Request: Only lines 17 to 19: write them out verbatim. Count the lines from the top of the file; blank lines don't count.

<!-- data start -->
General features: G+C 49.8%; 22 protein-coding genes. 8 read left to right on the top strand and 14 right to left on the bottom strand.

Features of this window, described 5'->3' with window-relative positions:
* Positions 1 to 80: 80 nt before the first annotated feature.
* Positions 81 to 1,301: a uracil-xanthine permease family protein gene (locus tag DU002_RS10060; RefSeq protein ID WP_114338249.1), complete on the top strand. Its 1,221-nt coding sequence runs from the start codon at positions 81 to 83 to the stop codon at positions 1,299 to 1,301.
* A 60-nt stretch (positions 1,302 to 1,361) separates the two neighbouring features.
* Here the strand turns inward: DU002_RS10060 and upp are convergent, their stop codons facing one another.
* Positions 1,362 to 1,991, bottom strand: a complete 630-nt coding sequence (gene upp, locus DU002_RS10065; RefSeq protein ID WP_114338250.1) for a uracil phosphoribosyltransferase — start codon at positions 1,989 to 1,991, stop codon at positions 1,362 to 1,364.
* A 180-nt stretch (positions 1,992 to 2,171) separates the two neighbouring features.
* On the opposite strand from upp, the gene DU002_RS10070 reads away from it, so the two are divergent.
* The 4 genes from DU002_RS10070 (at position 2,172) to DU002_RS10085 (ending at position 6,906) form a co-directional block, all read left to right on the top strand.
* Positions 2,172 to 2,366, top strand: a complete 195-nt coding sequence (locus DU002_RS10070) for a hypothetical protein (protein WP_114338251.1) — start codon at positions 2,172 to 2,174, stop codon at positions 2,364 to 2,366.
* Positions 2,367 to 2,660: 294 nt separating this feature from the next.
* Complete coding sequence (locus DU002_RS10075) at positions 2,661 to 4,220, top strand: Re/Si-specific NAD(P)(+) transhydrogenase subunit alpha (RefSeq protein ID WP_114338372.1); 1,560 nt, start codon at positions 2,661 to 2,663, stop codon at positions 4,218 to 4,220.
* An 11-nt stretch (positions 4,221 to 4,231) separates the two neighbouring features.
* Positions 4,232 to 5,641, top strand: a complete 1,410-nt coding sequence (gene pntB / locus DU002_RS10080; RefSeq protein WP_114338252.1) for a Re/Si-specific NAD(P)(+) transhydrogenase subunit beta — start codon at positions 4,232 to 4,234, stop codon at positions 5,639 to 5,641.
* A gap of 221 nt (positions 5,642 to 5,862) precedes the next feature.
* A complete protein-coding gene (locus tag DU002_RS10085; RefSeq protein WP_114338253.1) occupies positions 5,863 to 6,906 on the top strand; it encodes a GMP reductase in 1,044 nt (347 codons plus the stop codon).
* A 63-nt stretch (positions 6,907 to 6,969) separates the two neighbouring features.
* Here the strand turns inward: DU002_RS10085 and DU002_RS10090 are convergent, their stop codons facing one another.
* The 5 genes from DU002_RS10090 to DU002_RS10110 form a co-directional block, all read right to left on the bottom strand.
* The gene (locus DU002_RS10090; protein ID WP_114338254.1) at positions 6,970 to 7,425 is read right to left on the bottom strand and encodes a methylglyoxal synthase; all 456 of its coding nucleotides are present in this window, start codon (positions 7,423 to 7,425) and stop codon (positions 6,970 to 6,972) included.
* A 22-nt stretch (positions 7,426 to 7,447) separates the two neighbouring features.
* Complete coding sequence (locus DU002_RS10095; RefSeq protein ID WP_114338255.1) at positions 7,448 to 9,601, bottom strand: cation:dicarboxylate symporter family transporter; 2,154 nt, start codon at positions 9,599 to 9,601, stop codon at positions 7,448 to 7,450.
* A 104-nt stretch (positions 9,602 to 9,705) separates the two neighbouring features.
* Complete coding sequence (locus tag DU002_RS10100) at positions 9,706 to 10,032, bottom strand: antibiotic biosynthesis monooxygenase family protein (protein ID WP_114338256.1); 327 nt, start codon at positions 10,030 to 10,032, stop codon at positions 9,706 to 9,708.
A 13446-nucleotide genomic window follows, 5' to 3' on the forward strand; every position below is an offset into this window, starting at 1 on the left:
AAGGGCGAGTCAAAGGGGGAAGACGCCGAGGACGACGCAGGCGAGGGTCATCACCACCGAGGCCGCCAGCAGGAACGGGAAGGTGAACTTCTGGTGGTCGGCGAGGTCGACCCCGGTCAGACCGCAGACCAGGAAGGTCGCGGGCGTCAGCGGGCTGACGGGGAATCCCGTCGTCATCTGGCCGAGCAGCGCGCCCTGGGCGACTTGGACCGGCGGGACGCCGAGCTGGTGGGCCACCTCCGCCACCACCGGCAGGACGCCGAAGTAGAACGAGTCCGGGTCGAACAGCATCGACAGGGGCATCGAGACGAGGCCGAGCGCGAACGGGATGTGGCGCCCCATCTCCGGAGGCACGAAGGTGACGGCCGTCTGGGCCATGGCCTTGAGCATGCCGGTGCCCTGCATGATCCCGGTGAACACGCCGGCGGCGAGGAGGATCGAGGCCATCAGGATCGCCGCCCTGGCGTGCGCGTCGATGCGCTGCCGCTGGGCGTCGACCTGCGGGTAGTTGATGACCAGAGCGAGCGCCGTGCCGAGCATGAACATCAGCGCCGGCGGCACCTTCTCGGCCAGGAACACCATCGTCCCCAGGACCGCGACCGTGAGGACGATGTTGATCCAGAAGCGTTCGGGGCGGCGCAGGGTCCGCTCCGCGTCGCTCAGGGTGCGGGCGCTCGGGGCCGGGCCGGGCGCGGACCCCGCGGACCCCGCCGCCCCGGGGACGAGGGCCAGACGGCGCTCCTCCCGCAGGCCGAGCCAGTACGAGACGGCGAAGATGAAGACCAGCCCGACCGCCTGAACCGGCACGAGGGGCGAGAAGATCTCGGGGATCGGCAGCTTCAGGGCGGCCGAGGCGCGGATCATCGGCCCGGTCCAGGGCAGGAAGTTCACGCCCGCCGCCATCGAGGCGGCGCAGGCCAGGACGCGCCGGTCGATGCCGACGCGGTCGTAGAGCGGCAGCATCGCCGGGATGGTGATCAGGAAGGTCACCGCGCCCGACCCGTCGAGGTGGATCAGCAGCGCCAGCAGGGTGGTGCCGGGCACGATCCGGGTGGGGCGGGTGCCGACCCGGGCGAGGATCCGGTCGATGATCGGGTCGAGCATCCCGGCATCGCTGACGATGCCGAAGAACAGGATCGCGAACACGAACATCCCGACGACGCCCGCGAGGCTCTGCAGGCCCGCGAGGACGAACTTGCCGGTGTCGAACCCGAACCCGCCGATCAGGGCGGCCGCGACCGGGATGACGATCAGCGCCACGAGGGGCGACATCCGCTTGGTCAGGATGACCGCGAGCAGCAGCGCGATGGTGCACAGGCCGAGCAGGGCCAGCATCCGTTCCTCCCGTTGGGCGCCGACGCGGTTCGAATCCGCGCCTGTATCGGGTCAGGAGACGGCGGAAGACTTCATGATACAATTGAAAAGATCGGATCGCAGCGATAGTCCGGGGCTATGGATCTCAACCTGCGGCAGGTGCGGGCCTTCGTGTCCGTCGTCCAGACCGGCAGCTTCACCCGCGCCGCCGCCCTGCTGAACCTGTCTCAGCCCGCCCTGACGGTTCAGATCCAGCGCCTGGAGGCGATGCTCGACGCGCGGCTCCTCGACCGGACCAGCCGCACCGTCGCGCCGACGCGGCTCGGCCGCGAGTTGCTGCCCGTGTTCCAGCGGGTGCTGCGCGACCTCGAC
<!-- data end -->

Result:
* A complete protein-coding gene (locus tag DU002_RS10085; RefSeq protein WP_114338253.1) occupies positions 5,863 to 6,906 on the top strand; it encodes a GMP reductase in 1,044 nt (347 codons plus the stop codon).
* A 63-nt stretch (positions 6,907 to 6,969) separates the two neighbouring features.
* Here the strand turns inward: DU002_RS10085 and DU002_RS10090 are convergent, their stop codons facing one another.